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A Fine Romance (February 6, 2009)

Is this the longest winter ever? Where is spring anyway? More snow tonight? Oh pleeeeze... but wait, Valentine's Day is at hand, and there's nothing like romance to warm up even the most frigid cockles, especially when paired with wonderful food. Bring it on; we're more than ready for romance!

We started looking at recipes for lovers, beginning with Carol Frieberg's The Best Places to Kiss in the Northwest Cookbook, the offshoot of Frieberg's The Best Places to Kiss in the Northwest travel guide! The locations do indeed sound appealingly romantic, and each "Best Place" is listed with a lyrical description; hopefully one day we'll actually visit some of them. Meanwhile, we're going to create some romantic magic at home with help from Frieberg, the author of five cookbooks, including Breakfast in Bed. Need we say more? She knows romance!

Then arrived the Eiffel Tower Restaurant Cookbook and our thoughts immediately turned to Paris, the most romantic and to us beautiful city in the world... but wait, this restaurant is in Las Vegas! Intrigued, we read on: "Capturing the Magic of Paris," stated the flocked red velvet book cover, and inside the Chef/proprietor of the Eiffel Tower Restaurant, Jean Joho (himself a Chicago icon!) says, "I'll never forget the first time I saw the Eiffel Tower; I was just seven years old and on a trip to Paris from my home in Alsace. It was an incredible moment for a child from a small town." He goes on, "Growing up in Alsace, I was always intrigued by the United States. seemed to offer endless possibilities, and after my years training with the great chef Paul Haeberlin and working in Michelin-starred restaurants in France, Italy and Switzerland, I was thrilled to accept a job in America at the famous Maxim's in Chicago." Joho never looked back, opening award-winning restaurants and brasseries, and finally ending up opening the Eiffel Tower Restaurant when Las Vegas was still a place with second-rate food in ordinary surroundings. No longer a boring place to eat, Las Vegas abounds with gorgeous restaurants serving fabulous meals, and Jean Joho helped start it all!

Deep Dark Chocolate: Decadent Recipes for the Serious Chocolate Lover is the ultimate chocolate book, containing not only recipes bordering on the obscene but a lot of interesting, solid information about chocolate itself. Did you know that cacao beans have a higher percentage of antioxidants than either green tea or red wine? (We'll toast to that!) And dark chocolate contains plant flavonoids, which help keep cholesterol from gathering in your blood vessels!

Hooray for chocolate and enthusiastic cheers for prolific food writer and author Sara Perry, who with Jane Zwinger has pulled together the most decadent collection we've enjoyed in years.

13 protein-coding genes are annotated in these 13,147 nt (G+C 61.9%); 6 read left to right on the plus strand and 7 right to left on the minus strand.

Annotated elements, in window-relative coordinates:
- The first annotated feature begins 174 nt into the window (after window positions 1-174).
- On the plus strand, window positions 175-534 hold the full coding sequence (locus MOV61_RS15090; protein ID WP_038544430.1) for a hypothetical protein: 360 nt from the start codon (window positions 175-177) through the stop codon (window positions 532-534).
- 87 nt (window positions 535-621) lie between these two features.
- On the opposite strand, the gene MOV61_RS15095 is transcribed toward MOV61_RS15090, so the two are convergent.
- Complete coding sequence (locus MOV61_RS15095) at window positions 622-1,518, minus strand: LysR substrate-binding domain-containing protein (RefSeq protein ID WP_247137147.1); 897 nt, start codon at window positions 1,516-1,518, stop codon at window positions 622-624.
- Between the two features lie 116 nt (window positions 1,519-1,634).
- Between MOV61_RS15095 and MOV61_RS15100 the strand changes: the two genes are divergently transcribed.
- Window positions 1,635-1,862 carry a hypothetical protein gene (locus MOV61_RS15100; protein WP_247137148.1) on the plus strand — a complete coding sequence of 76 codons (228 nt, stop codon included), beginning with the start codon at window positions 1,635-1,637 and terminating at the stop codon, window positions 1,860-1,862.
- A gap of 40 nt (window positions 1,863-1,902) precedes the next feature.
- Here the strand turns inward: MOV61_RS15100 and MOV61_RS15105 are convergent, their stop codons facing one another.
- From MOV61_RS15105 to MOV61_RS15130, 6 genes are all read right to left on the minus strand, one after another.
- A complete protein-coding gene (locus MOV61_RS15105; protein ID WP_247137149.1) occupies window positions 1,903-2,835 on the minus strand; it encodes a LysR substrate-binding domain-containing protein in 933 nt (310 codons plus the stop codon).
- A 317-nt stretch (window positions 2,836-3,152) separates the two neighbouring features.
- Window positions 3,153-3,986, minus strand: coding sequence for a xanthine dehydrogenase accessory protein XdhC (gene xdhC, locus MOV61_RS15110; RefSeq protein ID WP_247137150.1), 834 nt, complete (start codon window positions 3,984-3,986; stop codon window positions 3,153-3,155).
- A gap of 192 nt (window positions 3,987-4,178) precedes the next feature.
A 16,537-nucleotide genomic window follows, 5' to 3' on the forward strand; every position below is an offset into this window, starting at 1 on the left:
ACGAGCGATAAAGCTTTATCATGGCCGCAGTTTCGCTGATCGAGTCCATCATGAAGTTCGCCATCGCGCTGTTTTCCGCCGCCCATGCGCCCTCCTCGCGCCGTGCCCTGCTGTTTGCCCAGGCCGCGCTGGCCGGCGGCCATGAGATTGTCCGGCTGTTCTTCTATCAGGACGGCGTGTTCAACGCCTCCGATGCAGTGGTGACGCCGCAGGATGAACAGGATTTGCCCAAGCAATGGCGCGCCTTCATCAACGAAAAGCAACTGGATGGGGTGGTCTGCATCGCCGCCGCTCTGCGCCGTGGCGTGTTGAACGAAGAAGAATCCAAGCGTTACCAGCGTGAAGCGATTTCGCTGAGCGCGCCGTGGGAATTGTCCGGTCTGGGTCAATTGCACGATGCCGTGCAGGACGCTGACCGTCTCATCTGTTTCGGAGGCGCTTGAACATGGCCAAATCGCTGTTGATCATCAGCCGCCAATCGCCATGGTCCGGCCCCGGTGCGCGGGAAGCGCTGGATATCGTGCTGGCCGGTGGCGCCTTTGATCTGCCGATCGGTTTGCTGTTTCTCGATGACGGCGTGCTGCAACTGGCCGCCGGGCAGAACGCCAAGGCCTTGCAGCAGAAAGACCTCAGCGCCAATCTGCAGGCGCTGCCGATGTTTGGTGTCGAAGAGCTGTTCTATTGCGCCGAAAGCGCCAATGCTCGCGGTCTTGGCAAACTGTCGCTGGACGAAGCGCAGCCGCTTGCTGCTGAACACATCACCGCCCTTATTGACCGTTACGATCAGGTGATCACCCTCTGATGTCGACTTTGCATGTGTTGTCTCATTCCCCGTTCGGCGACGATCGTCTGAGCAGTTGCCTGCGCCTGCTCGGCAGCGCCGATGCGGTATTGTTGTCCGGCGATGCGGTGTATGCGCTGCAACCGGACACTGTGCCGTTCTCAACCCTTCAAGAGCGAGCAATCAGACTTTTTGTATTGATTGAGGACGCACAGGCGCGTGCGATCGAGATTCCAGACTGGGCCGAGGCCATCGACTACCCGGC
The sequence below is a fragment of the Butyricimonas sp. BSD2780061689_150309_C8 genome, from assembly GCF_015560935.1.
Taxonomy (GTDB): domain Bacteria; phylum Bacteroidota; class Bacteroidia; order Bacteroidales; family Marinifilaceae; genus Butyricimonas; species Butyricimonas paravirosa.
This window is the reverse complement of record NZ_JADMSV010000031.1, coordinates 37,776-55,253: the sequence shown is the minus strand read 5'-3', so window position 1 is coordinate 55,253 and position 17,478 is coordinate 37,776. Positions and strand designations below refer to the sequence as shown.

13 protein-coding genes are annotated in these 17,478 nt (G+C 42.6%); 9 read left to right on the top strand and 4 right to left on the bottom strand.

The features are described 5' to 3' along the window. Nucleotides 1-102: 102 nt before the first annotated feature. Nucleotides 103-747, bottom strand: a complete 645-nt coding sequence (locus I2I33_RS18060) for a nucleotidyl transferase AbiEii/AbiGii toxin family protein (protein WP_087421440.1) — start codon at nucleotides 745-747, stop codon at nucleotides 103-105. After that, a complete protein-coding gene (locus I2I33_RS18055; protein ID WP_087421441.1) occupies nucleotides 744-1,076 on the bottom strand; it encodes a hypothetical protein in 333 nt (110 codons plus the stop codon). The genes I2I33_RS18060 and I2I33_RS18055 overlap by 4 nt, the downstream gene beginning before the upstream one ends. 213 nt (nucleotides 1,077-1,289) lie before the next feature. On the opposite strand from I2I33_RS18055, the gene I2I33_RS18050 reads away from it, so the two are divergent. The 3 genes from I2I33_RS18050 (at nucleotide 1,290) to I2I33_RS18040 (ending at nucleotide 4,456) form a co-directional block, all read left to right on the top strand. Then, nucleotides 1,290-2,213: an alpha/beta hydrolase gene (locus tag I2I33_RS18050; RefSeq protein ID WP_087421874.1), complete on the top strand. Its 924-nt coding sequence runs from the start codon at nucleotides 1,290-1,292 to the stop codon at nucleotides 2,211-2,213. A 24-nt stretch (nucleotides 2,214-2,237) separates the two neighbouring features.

Happy Valentine's Day, everyone!

On today's menu:

Download this article in printable form as an Adobe Acrobat PDF (117 KB)


Oh Yes, Oysters!

Fresh Oysters with Tabasco and Lemongrass Granité

You know what they say about oysters – so start your romantic evening with a few dozen... or more!

Chilled, fresh oysters on the half shell are nectar, and when just the right touch is added are elevated to Divine. The Point No Point Resort in Sooke, BC, serves chilled Pacific Miyagi oysters with a lemon grass granité; it's simple to make and elegant to serve. This version with the coarse, crystalline texture much like a snow cone has a little kick to it and is a perfect refreshing complement to the fresh, creamy oysters. Polish that ring, honey... the moment is about to happen!

From The Best Places to Kiss in the Northwest.

Serves 2

  • 2 stalks fresh lemongrass
  • 2 cups ginger ale
  • ½ cup freshly squeezed lemon juice
  • 1-inch piece gingerroot, peeled and diced
  • 1 or 2 dashes Tabasco sauce
  • 10 black peppercorns
  • ¼ cup vodka
  • 1 dozen chilled Miyagi, Pacific or other fresh oysters
  1. To make the granité, bruise the lemongrass stalks with a saucepan or a meat tenderizer. Place the ginger ale, lemon juice, gingerroot, Tabasco and peppercorns in a medium saucepan and bring to a boil. Simmer for 5 minutes and strain. Add the vodka. Pour a thin layer on to a 9-by-13 inch baking sheet and freeze for 4 hours or overnight. When frozen, transfer chunks to a food processor and pulse until slushy. Refreeze for several hours until frozen.
  2. When ready to serve, shuck the oysters, making sure to cut off the bottom muscle; place them back on the half shell. Use a fork to scrape the granité down the length of the pan, forming icy flakes. Place the granité in a small chilled glass bowl and serve alongside the oysters on the half shell.

But wait, there's more...